Today, I started my new part-time job – as Cheder (religion school) Teacher for my synagogue. My extensive qualifications for this role are that no-one else volunteered. I co-opted the eldest to help, who at 14 is regarded as an adult member of our community. We have seven children to teach, split into two classes – one of a six and a seven year old (looked after by my eldest for most of the session), and one of five children approaching Bar or Bat Mitzvah age, so between the ages of 10 and 13.
I am rather baffled at this new stage of my life, which is unexpected, and so far, after a single class, exhausting. Who knew that two hours of looking after five lively and intelligent children, teaching them stuff I don’t really know about with no plan or curriculum, would be so tiring?? Apparently I’m ‘rather strict, but in a good way’, whatever that means:-s I did treat everyone as if I was in a business meeting and they were my stakeholders – now I just have to make sure that in my workshop on Tuesday I don’t wave my Hebrew flash cards around and start teaching everyone the Shemah…
It’s obvious to me now that I know very very little about either Judaism or teaching, so I’m mentally preparing myself for a steep learning curve. The older children have said they want to learn Hebrew, which will be a challenge since I don’t yet even know my Aleph Bet off by heart (the flash cards were mostly for me!), and the order of the Shabbat Morning service, so they are well prepared for their Bar or Bat Mitzvah ceremonies. There will also be a degree of discussion about the Jewish celebration cycle, and this did take up quite a bit of today’s lesson, because we’re coming into a very busy part of the year.
At sundown a week today, Rosh Hashana begins. This is the Jewish New Year (well, one of them – we have several). We eat apples and honey or honeycake to celebrate the sweetness of the new year (and some people eat fish heads to celebrate the head of the year – I can assure you, not in my house!) The Jewish calendar year will change from 5775 to 5776, and the Days of Awe will begin.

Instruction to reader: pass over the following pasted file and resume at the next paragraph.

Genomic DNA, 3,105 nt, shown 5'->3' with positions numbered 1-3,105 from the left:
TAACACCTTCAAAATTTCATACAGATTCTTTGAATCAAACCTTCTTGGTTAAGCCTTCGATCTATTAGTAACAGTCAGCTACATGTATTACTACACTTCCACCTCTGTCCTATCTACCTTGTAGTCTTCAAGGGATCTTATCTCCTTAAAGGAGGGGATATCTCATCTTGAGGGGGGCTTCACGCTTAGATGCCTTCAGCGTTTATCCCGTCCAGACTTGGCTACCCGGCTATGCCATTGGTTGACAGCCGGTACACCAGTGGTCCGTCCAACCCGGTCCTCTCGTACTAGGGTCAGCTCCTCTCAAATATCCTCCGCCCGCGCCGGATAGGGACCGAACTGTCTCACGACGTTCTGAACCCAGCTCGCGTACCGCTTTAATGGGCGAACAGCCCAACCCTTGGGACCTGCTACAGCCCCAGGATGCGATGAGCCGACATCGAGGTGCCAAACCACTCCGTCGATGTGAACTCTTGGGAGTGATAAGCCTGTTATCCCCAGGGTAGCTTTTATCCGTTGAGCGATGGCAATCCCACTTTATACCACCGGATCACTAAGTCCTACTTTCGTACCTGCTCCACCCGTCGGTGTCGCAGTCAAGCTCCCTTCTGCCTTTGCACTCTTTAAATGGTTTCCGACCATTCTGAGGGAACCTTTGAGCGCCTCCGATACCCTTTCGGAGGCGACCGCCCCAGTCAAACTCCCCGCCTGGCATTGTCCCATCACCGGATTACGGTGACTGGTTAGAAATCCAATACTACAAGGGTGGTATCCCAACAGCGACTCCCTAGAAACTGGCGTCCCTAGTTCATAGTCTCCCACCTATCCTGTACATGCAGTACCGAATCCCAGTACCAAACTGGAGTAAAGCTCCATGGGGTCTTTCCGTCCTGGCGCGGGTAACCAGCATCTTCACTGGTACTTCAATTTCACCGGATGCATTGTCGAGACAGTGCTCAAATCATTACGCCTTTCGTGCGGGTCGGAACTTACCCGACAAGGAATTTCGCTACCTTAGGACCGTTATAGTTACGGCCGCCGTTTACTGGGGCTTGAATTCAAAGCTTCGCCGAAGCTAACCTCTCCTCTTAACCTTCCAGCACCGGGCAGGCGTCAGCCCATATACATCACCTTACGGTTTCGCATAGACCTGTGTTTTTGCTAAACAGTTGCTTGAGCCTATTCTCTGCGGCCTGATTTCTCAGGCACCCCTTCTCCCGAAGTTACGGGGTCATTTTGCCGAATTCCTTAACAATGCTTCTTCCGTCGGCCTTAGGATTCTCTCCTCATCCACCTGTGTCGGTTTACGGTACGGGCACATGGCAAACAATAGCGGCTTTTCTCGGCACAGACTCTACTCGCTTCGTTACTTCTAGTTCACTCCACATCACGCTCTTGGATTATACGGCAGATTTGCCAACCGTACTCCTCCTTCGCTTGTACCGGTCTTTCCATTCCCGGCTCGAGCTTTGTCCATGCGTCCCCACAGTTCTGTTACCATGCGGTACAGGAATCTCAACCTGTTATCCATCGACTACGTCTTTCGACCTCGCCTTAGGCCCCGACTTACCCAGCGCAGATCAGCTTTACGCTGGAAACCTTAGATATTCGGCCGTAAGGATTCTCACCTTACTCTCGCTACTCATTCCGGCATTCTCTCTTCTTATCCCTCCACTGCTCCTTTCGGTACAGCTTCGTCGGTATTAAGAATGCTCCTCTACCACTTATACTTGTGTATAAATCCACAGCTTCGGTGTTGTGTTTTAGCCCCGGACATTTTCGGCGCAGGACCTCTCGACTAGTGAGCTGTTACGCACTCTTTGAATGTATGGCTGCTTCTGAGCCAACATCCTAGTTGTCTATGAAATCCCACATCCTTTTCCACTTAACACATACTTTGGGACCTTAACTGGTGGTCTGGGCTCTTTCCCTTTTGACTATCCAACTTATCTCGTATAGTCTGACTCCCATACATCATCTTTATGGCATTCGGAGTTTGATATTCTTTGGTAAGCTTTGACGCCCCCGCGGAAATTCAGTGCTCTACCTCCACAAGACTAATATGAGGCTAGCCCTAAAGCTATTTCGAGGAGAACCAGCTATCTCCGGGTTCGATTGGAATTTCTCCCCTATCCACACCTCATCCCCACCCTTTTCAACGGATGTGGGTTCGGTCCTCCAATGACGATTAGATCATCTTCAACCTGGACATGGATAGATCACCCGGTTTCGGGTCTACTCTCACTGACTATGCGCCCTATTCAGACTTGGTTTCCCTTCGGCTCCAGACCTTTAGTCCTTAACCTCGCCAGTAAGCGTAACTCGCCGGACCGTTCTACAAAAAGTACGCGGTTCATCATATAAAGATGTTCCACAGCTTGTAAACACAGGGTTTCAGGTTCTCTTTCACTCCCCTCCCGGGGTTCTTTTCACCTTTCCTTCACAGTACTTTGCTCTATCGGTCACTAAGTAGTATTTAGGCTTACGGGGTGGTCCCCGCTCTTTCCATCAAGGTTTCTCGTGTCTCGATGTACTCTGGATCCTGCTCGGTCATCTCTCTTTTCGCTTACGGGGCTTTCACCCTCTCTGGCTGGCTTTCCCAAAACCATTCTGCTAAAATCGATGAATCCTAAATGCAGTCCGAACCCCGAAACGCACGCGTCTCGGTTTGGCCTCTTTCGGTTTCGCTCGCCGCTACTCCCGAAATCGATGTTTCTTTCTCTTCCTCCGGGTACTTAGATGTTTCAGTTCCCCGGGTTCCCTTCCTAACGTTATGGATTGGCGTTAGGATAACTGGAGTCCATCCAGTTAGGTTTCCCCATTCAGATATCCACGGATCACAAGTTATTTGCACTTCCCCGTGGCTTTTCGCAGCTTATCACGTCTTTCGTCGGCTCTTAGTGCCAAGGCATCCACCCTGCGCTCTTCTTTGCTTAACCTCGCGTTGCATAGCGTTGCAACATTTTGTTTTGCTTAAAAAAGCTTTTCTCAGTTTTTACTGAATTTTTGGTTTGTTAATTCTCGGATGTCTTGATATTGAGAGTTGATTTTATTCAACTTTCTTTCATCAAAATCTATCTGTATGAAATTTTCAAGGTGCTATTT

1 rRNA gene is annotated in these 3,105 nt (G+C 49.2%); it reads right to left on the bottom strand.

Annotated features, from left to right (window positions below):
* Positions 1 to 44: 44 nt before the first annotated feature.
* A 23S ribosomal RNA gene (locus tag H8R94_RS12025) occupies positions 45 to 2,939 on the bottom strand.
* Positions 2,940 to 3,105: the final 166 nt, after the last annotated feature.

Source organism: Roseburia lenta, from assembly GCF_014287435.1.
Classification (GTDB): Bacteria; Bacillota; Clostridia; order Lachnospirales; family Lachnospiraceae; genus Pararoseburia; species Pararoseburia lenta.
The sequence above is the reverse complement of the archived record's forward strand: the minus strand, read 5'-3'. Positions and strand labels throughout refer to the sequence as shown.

Ten days after Rosh Hashana, comes Yom Kippur, the Day of Atonement. To quote from one of my favourite websites, www.jewfaq.org:
“The ten days starting with Rosh Hashanah and ending with Yom Kippur are commonly known as the Days of Awe (Yamim Noraim) or the Days of Repentance. This is a time for serious introspection, a time to consider the sins of the previous year and repent before Yom Kippur.
One of the ongoing themes of the Days of Awe is the concept that G-d has “books” that he writes our names in, writing down who will live and who will die, who will have a good life and who will have a bad life, for the next year. These books are written in on Rosh Hashanah, but our actions during the Days of Awe can alter G-d’s decree. The actions that change the decree are “teshuvah, tefilah and tzedakah,” repentance, prayer, good deeds (usually, charity). These “books” are sealed on Yom Kippur. This concept of writing in books is the source of the common greeting during this time is “May you be inscribed and sealed for a good year.” ”
Darn it – I wish I’d found that quote and copied it out before class:-)
So to all of you, whatever path you follow (or none at all), whatever part you play in my life, may you be inscribed and sealed for a good year.